The impish tone -- cinéma-vérité's "raw truth" aspirations as the recurring joke -- is established with the "Subterranean Homesick Blues" opening, with Bob Dylan playing Buster Keaton with cue cards. The main event is the singer in his 1965 British tour, D.A. Pennebaker tags along with his whirring 16mm cam to document an insolent pop phenomenon shaping an epoch as he goes along. Dylan, jet-lagged in full hipster regalia (shades, dangling cig, rumpled Jewfro), enters England singing "London Bridge Is Falling Down" on his way to the first of many absent-mindedly combative meetings with the media; mock-Zen advice on light bulbs is intoned, Joan Baez contorts her face for photos. Warhol encourages the theatricality of the ordinary while Pennebaker accentuates the offhand (and off-guard) ordinariness of superstars -- Baez sings "Percy's Song" in a hotel room as Dylan, back to camera, types his novel one key at a time. The two do a couple of Hank Williams tunes, but the "Bard in Black" knows he's the one directing the film, a great whirlwind even when frequently making an abusive ass of himself: "Dylan Digs Donovan" makes front-page news, yet the meeting is a sly bitchslap, with Dylan snatching Donovan's guitar after "To Sing For You" to make way for "It's All Over Now, Baby Blue." Dylan shares a quick giggle with the camera as tour promoter Albert Grossman badgers for more money in the background, Alan Price drops by to use a piano to open a beer bottle, Marianne Faithful is here somewhere. A glass hurled out a window triggers the asshole in Dylan, a performance of "To Ramona" displays his genius -- "not so much singing as sermonizing," goes one reporter, another is made a befuddled pawn in extended mind games ("Give me a reason I should want to know you"). Like Picasso at his canvas filching authorship from Clouzot in Le Mystère Picasso, Dylan courses through like loose mercury, a capricious nightmare, inscrutable jester, brilliant artist. Pennebaker just has to man the zoom, adjust the focus, and try to keep up. In black and white.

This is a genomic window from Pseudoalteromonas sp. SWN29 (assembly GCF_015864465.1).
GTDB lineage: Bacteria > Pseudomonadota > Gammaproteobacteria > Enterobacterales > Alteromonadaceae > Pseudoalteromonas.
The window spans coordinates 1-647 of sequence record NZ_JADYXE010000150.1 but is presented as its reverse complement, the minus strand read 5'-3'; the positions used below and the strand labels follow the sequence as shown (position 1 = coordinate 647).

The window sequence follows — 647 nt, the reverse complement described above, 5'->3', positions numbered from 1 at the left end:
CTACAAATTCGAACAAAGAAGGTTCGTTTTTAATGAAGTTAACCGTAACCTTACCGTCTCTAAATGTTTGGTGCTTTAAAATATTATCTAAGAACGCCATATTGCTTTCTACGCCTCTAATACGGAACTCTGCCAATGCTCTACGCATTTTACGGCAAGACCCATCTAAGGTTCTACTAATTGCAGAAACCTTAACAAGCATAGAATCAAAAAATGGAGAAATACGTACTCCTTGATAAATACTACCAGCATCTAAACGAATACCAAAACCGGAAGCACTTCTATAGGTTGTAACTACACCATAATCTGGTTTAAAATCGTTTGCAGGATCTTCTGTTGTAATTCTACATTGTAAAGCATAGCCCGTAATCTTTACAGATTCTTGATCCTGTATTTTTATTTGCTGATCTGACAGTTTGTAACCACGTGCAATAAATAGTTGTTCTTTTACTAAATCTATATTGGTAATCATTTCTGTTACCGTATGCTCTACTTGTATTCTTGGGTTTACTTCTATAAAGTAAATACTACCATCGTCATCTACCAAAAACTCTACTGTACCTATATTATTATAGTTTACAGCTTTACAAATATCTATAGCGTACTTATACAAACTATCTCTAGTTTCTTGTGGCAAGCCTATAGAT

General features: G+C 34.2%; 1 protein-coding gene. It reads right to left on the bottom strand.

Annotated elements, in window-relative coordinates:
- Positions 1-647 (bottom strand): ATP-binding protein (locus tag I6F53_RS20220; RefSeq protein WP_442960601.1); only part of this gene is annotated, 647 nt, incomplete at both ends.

--- Fernando F. Croce